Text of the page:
Canine obesity: A growing epidemic
Pet obesity is becoming an epidemic in the United States. Many, when they see an overweight dog, they may appear to be cute and cuddly without any problems. This could not be further from the truth. Do you know how when we, as humans, become overweight this can cause a number of physiological problems? You may feel dull, sluggish and/or all around fatigued. Dogs are affected in similar ways. Pet obesity is the largest preventable problem found in pets in the United States and continues to become a larger problem as time passes.
Each dog has a healthy weight associated with his breed. Each dog is unique and the weight may vary; however, as a responsible pet parent you should determine the healthy weight for your dog. If your dog is at a healthy weight, be certain to keep him at a healthy weight. If you dog is obese, there are actions which may be taken to reduce your dog’s weight and get him back to a healthy weight range. For example, a healthy Labrador Retriever will often weigh between 65 to 80 pounds (of course varies on each individual dog). It is not uncommon to see these dogs over 20 pounds overweight.
Obesity can cause many health risks and it important to understand the risks of having an obese dog. Obesity in dogs may result in arthritis, diabetes, urinary bladder stones and other health impairments. Canine obesity can harm your dog’s organs and result in a much shorter lifespan which means less time spent with him or her. Obesity can become a large problem in a dog of any age; however, most commonly we see dogs between five and ten years of age facing obesity problems.
Prior to attempting to reduce your dog’s weight, your dog should be examined by a veterinarian to rule out any medical problems for her obesity. Problems such as hypothyroidism and insulinoma may be the cause of your dog’s obesity. If your dog is found to be experiencing a medical issue, these issues can often be treated with medication to return your dog to a normal weight. Once these problems are ruled out, you may then begin attempting to reduce your dog’s weight via exercising your dog and/or placing him on a strict diet. This does not mean you should starve your dog by any means. There are diets which will allow your dog to return to normal weight while feeling full in a healthy manner.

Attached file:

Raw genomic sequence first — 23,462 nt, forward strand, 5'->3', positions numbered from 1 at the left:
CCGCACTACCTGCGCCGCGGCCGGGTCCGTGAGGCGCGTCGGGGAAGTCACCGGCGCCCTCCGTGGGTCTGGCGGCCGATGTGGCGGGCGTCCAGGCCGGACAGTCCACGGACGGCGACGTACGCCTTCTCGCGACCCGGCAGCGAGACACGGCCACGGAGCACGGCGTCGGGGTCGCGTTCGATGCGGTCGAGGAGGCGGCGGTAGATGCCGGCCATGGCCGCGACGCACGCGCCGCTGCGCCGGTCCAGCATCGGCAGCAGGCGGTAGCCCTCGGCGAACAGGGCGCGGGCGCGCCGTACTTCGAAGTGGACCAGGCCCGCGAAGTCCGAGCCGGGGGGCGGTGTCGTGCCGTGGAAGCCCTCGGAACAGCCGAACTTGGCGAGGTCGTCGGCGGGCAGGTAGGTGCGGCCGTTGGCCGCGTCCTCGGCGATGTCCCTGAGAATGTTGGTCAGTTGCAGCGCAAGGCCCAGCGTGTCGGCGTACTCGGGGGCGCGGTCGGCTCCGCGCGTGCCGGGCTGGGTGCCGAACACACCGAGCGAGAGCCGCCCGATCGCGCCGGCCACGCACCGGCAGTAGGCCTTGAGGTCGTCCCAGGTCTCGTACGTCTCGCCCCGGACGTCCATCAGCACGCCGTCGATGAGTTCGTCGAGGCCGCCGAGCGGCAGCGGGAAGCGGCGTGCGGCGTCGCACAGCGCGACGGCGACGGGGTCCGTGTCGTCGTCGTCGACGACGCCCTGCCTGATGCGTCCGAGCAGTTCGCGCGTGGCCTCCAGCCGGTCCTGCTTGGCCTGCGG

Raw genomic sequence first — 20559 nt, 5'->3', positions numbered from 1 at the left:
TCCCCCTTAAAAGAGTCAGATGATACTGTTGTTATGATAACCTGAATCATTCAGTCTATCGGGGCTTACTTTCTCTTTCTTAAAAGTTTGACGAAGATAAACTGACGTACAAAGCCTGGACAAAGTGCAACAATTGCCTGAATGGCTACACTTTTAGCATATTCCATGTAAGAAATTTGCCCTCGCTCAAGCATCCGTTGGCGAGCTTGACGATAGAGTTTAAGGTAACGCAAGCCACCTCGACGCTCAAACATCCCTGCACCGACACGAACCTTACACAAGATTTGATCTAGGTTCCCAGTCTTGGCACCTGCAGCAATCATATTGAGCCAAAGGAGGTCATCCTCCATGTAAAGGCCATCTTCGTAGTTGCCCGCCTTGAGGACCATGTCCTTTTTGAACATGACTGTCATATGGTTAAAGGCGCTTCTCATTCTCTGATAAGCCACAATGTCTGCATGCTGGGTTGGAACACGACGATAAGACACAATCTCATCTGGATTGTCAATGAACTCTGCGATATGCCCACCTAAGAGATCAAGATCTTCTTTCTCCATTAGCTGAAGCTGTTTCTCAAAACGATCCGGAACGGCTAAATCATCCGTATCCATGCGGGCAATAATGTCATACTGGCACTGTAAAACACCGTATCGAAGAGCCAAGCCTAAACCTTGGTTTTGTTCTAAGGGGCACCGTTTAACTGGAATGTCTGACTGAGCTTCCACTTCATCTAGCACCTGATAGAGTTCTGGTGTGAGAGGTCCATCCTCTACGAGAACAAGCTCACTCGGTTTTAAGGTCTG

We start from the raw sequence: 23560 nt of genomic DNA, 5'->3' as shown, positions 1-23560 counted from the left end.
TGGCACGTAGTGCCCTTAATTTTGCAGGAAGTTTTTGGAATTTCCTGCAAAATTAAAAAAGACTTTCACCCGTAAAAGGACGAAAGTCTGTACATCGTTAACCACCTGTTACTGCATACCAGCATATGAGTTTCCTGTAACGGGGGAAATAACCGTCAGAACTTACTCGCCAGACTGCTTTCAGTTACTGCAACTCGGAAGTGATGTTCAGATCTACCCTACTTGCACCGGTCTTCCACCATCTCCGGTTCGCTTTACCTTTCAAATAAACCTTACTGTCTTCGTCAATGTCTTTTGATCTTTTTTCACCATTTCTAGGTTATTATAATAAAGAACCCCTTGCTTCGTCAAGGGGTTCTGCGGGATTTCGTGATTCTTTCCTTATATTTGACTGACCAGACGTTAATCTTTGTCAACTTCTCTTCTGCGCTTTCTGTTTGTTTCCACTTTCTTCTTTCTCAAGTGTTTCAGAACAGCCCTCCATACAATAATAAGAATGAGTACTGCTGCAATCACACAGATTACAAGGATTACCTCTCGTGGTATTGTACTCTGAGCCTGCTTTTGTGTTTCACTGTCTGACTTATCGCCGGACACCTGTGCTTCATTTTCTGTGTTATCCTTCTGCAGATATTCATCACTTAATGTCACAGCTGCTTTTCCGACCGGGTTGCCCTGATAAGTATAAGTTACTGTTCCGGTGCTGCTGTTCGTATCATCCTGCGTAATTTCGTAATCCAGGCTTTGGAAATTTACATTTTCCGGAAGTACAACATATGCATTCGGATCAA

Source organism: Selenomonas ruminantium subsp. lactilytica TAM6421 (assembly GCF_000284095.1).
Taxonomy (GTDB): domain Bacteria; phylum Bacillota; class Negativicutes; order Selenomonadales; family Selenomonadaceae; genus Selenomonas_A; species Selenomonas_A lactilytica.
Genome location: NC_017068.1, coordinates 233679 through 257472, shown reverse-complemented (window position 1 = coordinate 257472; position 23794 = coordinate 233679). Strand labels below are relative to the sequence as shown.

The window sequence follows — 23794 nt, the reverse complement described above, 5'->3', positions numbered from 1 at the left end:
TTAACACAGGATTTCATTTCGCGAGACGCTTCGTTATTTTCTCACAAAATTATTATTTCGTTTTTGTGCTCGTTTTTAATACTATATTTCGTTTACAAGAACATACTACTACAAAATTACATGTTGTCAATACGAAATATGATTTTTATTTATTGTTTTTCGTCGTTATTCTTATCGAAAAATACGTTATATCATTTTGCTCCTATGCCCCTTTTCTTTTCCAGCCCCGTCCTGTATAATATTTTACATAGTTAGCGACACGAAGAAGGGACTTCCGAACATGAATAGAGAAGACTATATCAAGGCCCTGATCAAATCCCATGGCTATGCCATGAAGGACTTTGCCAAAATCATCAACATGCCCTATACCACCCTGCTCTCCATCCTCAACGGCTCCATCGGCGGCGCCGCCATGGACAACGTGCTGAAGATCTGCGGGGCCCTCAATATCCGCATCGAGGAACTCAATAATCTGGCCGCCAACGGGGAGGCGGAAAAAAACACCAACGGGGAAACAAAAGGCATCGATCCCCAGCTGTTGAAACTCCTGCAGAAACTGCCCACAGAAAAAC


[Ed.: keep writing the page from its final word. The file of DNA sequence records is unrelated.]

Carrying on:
In many circumstances, the reason for a dog becoming obese is overfeeding and lack of exercise. Your dog may simply be overweight due to eating an excess amount of food which is not necessary for them to remain healthy; and although your intentions are good, may actually be harming their health. Free-feeding, for example, often should not be permitted if your dog is overweight. Some dogs will eat only until they are full whereas others will eat until the food is gone. You may also be paying attention primarily to the label on the dog food bag to feed your dog; these are only basic guidelines and do not apply to your individual dog.
Going for a walk each day, playing with your dog and determining a suitable diet often returns your dog to normal health. Determining a proper diet is often best discovered with the use of a canine nutrition professional. Some dogs do excellent with commercial dog food; others may do much better on a homemade diet. You want to ensure your dog is obtaining the proper nutrients while dieting. This is not only important when dieting, but even if your dog appears to be perfectly healthy to you, he may be lacking certain nutrients in his food necessary for optimum health.
Optimum health in your dog is necessary to live the best, fullest life possible. A proper diet not only reduces the risk of medical problems but also results in a happier mental state for your dog. Proper diet will balance your dog’s vitamins and minerals, provide him with more energy and make him feel better all-around. This may also assist in increasing the bond your dog has with you as they will feel much better both mentally and physically when obtaining the necessary nutrients for their body.
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By Amber Drake